Anurag Basu’s ‘Barfi!’ carries a pinch of freshness in each frame. The movie, where Ranbir Kapoor plays a deaf and mute guy, has its sound designed by Shajith Koyeri, a Keralite. Considered as one of the best sound designers in Bollywood, the Punnol-born National Award winning sound designer has worked for over 70 films, including ‘Omkara’, ‘Kaminey’, ‘Ishqiya’, ‘DAM 999’, ‘Maqbool’, ‘Black’, ‘No One Killed Jessica’ and ‘Bluff Master’.
“‘Barfi!’ is a sweet treat for the audience. Nowadays, Bollywood hardly makes any good films. ‘Barfi!’ is a film that makes everyone happy. Though the character Barfi can neither hear nor speak the film is not full of drama or emotional overdose. The film exudes positive energy and nothing is overdone,” Shajith avers.
He adds that ‘Barfi!’ is very special for him as the film is simple, beautiful and depicts unselfish love. “Films full of action are easier to do. This is a silent movie so in terms of sound it should be nice. I need to cast it perfect so that the emotion of the character is easily conveyed. For example, after the death of Barfi’s father, there is a scene where Ranbir’s face is heavy and he feels the surrounding silence in that house. I mixed silence and pigeon sounds together and that sounded very nice,” he says.
Shajith says that recording sounds for this unique film was quite challenging for him, especially when rain and train are two integral characters in it. “In most of the films the sound of rain will be shown with its muddiness. But I have given each and every detail of the sound of rain. That means, the sound of rain will be different depending on the places it falls. The most important thing is the rain should not disturb the mood of the film,” Shajith explains.
When asked about his career as a sound designer he says “I call myself a sound designer. There is a wide difference between sound designing and sound engineering. Sound designer should be highly creative. Sound engineer is the one who records sound and make the environment apt for recording, but sound designer is more than that.”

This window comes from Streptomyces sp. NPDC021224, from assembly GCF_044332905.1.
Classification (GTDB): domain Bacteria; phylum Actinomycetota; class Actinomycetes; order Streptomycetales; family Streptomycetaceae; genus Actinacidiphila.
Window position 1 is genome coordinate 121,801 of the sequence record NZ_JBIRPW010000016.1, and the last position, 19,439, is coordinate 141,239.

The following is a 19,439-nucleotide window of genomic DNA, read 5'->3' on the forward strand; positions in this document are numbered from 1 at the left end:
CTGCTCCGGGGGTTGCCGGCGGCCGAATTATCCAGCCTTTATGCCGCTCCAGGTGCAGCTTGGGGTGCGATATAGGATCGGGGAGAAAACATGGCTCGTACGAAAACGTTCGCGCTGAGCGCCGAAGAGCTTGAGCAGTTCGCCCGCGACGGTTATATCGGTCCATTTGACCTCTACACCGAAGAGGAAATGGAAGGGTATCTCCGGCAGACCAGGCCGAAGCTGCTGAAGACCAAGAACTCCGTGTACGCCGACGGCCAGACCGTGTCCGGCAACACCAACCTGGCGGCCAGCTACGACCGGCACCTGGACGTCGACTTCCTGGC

He adds that he was clueless about the field when he entered it as a novice. “When I had some health issues and was left with no further option, my friend called to me to Mumbai where I started learning sound editing. It took six months to learn the basics and I wanted to do something different and worked hard. The first film I worked for was ‘Blue Umbrella’.”
He bagged the National and Filmfare awards for ‘Omkara’, released in 2006. He later won the Star Screen Award for ‘Kaminey’ in 2010 and then the GMA Award for ‘DAM 999’ in 2012. “It was a real surprise that I got the National Award for ‘Omkara’. It was not even in my dreams,” he laughs. “I expected something for ‘Kaminey’, but it went unnoticed. Getting awards is not about becoming famous, but it feels good when your close ones appreciate for the work you have done,” he says.
Interestingly, even though a Keralite, he hasn’t done any work in Malayalam. He has his own justification for this. “There is no scope for a sound designer in Kerala. Here, it takes two to three months only for sound recording and dubbing. But, there the whole film will be finished in that time. There is a lot of good and talented technicians, but they are not paid well. Mostly, there are only a few quality theatres in Kerala. Sound treatment in Malayalam films should be changed. I am ready to do Malayalam films, especially if it’s a film like ‘Barfi!’.”